100 Years ago, the Champawat Tiger attacked and killed 436 villagers in India and Nepal. Manik Nakra has taken on the project of documenting all 436 tiger attacks with watercolor drawings. He put them on tumblr: www.thetigering.tumblr.com. The project is called: "THE TIGERING!"
The Champawat Tiger was a legendary female Bengal tiger responsible for an estimated 436 deaths in Nepal and the Kumaon area of India, mostly during the 19th century.
After killing over 200 people in Nepal, the tigeress was driven by the Nepalese Army across the border (river Sarda) into India, where she continued her massacring in the Kumaon District. A maneater so fearless, all her killings occurred during the daytime.
The tigress was finally shot in 1907 by a British colonel born in India named Jim Corbett, a dramatic feat confirmed by about 300 villagers. Since then, Corbett has been elevated to the level of a sadhu(saint) in the region and a monument has been constructed at the tigress death site. When India broke free of colonial rule in 1947, they opened their first national park, Jim Corbett National Park.
In January 2012, after reading this story in Man-Eaters of Kumaon (a journal kept by Jim Corbett), I began a project documenting all 436 tiger attacks.
Why? Because its fucking badass. But along the way it turned into an installation about modernizing identities and an allegory for the messy and maddening road to progress in India. All drawings are watercolor and gouache on paper, 12in x 16in (30.4cm x 40.6cm)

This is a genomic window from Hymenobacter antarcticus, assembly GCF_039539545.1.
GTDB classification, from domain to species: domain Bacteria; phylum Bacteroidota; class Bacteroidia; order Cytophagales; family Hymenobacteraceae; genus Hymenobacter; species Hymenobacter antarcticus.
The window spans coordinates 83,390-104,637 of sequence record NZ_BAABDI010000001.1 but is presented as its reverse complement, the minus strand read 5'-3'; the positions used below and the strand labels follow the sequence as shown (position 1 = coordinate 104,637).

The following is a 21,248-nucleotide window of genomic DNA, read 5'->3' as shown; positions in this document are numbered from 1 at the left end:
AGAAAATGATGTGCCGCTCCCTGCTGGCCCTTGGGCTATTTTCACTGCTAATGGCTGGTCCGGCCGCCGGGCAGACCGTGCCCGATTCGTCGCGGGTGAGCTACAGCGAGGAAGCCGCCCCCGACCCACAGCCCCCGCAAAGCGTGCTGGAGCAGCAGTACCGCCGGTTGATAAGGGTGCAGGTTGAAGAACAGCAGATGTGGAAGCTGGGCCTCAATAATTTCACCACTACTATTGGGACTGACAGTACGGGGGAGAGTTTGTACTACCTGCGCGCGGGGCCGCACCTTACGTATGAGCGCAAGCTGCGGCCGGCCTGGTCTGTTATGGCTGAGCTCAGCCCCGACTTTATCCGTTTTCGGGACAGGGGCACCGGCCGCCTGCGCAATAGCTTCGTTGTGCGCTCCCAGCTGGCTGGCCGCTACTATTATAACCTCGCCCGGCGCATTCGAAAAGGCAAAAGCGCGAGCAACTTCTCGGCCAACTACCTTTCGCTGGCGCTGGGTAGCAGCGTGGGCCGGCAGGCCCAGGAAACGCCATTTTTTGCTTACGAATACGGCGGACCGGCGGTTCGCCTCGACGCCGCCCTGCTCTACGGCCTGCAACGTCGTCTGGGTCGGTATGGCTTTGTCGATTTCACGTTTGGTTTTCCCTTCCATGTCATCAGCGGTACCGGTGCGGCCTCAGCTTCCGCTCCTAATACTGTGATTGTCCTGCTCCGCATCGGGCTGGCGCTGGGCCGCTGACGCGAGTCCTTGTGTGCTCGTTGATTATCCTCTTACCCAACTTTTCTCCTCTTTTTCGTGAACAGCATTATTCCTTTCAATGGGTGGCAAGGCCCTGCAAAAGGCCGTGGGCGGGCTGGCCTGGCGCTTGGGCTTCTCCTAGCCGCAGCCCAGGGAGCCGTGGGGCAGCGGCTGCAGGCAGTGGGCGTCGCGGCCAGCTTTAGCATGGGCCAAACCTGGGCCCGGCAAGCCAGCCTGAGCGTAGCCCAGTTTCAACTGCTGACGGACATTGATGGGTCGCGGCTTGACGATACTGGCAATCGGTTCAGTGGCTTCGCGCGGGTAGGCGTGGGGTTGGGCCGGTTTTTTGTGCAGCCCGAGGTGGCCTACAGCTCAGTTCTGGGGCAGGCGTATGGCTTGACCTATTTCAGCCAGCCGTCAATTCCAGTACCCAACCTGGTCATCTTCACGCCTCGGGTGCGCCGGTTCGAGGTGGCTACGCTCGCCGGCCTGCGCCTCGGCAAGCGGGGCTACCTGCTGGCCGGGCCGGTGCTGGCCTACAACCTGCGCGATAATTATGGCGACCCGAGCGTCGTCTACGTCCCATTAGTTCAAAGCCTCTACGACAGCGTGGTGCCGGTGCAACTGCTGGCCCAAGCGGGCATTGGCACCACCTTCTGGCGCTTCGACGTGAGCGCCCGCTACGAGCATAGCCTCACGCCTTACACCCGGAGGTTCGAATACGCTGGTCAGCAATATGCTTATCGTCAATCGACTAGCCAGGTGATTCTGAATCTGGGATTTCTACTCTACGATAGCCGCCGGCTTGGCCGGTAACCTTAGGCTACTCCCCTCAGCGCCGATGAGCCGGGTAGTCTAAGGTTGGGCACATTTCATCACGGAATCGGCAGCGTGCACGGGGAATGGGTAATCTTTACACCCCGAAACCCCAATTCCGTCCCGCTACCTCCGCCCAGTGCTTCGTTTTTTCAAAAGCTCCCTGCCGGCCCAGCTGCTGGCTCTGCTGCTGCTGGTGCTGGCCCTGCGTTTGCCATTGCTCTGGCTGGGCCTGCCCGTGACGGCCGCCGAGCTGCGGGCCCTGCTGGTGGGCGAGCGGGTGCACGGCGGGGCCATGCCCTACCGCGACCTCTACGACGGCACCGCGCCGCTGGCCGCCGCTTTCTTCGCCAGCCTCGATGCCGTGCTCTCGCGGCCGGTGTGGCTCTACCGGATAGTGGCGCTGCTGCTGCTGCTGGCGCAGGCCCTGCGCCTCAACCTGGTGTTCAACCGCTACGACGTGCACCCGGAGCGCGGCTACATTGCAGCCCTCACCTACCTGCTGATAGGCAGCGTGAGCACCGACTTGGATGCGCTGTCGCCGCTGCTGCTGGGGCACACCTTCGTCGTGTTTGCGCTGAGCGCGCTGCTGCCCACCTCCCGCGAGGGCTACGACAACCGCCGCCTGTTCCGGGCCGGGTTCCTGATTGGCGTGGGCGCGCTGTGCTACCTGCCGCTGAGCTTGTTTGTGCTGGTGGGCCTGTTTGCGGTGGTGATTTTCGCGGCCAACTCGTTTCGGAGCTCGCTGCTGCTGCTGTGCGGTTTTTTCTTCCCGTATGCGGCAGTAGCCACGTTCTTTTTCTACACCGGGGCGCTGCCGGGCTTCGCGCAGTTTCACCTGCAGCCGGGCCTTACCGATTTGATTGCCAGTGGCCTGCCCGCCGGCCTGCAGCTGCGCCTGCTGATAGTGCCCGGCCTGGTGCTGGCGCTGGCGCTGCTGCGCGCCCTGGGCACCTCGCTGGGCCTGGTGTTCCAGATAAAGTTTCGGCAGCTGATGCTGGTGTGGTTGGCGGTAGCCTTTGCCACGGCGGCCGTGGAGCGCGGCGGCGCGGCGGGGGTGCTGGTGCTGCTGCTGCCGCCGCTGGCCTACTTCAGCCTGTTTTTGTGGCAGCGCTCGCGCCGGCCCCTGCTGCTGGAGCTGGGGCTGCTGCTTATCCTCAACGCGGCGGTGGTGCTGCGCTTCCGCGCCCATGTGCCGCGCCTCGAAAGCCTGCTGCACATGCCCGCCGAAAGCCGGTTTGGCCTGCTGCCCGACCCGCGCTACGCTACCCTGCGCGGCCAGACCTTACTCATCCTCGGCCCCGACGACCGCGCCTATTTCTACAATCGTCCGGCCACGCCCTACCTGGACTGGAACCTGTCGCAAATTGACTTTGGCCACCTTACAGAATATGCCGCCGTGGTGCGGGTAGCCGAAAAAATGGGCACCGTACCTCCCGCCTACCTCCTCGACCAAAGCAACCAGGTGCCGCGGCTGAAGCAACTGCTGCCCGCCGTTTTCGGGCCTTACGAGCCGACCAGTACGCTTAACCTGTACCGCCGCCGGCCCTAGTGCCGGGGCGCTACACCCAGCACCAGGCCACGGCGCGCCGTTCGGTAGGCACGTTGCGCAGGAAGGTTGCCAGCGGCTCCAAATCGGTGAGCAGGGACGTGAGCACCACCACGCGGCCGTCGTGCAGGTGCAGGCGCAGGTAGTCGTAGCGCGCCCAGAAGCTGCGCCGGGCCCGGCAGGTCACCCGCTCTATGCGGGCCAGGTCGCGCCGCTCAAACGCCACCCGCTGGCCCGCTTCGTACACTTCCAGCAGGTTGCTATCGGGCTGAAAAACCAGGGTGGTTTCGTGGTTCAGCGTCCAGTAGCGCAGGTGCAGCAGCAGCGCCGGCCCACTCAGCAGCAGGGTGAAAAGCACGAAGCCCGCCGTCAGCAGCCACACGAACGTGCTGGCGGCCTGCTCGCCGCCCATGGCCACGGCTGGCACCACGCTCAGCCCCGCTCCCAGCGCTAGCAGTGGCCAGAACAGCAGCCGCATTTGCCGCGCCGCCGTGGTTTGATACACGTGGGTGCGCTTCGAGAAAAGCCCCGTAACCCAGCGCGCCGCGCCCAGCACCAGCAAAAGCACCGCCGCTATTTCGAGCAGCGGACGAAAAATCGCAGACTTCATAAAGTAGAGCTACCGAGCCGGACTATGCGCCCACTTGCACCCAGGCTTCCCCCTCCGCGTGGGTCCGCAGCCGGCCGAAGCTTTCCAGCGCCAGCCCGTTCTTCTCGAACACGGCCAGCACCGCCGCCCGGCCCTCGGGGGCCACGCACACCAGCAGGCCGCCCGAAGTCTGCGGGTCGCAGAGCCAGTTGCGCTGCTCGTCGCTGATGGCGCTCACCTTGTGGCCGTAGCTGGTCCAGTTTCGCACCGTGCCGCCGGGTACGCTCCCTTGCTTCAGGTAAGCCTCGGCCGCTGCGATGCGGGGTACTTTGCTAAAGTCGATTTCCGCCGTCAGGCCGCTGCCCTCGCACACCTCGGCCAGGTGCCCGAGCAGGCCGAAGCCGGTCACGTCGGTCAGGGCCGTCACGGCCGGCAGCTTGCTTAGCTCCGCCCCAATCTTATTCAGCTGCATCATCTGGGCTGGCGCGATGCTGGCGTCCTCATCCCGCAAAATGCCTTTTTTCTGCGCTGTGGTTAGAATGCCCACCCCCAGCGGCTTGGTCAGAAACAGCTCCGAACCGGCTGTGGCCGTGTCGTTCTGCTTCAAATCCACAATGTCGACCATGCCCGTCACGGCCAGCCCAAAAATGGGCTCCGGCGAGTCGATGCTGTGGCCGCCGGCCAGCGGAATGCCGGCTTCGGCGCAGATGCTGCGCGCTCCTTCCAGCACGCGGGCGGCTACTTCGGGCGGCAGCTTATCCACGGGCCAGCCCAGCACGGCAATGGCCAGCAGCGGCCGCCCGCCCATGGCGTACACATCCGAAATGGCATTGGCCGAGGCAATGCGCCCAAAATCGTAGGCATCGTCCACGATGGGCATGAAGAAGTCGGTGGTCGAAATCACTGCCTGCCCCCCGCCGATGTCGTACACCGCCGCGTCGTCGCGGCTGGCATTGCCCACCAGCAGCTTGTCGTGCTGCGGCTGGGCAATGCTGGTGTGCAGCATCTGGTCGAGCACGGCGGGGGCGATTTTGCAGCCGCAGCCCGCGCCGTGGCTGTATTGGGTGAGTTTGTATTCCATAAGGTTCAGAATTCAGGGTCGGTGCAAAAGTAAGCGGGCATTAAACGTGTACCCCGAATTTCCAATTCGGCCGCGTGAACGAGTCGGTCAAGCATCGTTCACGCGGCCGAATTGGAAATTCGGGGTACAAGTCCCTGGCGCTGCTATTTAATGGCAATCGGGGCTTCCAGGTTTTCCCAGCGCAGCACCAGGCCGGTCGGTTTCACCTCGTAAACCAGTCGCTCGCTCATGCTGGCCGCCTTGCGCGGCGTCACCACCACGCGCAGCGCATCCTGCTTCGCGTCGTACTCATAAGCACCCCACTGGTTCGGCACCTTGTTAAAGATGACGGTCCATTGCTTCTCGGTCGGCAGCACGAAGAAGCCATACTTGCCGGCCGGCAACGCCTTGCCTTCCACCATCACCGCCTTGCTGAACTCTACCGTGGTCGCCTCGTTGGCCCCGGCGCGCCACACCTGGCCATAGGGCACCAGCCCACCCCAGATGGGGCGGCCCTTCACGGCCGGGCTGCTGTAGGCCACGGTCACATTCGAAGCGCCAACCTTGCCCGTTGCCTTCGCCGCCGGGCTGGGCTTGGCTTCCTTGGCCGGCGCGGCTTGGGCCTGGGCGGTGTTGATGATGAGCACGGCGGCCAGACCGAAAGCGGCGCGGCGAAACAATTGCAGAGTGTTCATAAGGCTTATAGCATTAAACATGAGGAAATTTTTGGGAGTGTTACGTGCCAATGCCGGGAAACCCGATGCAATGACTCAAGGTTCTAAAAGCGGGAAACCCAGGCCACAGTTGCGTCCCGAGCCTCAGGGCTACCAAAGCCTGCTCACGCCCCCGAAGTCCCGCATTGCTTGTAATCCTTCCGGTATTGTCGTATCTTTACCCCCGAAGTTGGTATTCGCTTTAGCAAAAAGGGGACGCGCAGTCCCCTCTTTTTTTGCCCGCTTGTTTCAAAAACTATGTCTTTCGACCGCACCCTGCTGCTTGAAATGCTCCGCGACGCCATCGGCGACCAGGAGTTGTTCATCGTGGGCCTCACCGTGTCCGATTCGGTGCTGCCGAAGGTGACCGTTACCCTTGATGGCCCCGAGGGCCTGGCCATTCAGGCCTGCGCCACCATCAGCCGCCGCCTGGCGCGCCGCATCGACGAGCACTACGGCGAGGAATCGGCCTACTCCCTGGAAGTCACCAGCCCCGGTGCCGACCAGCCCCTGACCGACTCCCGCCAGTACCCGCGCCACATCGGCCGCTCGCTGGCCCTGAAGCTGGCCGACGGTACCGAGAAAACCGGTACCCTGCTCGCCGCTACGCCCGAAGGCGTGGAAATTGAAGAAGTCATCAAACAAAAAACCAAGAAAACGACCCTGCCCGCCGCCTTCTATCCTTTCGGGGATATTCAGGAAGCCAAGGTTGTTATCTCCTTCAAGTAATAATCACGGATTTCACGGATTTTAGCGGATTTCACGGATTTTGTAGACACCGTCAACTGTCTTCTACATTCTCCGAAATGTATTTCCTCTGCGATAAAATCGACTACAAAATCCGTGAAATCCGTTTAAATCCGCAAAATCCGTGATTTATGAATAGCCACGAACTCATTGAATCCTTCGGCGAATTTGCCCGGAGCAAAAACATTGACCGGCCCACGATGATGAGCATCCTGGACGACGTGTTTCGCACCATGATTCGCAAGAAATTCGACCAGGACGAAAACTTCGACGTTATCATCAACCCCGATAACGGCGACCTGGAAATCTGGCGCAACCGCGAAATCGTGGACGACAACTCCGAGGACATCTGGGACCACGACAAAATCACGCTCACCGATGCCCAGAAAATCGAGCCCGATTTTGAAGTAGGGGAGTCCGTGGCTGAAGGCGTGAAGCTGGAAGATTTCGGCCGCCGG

The tiger began her attacks in a region of Nepal close to the Himalayas during the late 19th century, with people being ambushed by the dozens as they walked through the jungle. Hunters were sent in to kill the tiger, but she managed to evade them. Eventually, the Nepalese Army was called in. Despite failing to capture or kill the tiger, soldiers managed to force the tiger to abandon her territory and drive her across the border (river Sarda) into India, where she continued her killing activities in the Kumaon District. She eventually grew bolder, and began killing people in broad daylight and prowling around villages. Life across the region grew paralyzed, with men often refusing to leave their huts for work after hearing the tiger's roars from the forest.
In 1907, the tiger was killed by British hunter Jim Corbett. The tiger killed a 16 year-old girl in the town of Champawat, and left a trail of blood and limbs, which Corbett followed. Corbett found the tiger and shot her dead the next day, a dramatic feat confirmed by about 300 villagers. A postmortem on the tigress showed the upper and lower canine teeth on the right side of her mouth were broken, the upper one in half, the lower one right down to the bone. This injury, according to Corbett, probably prevented her from hunting her natural prey.
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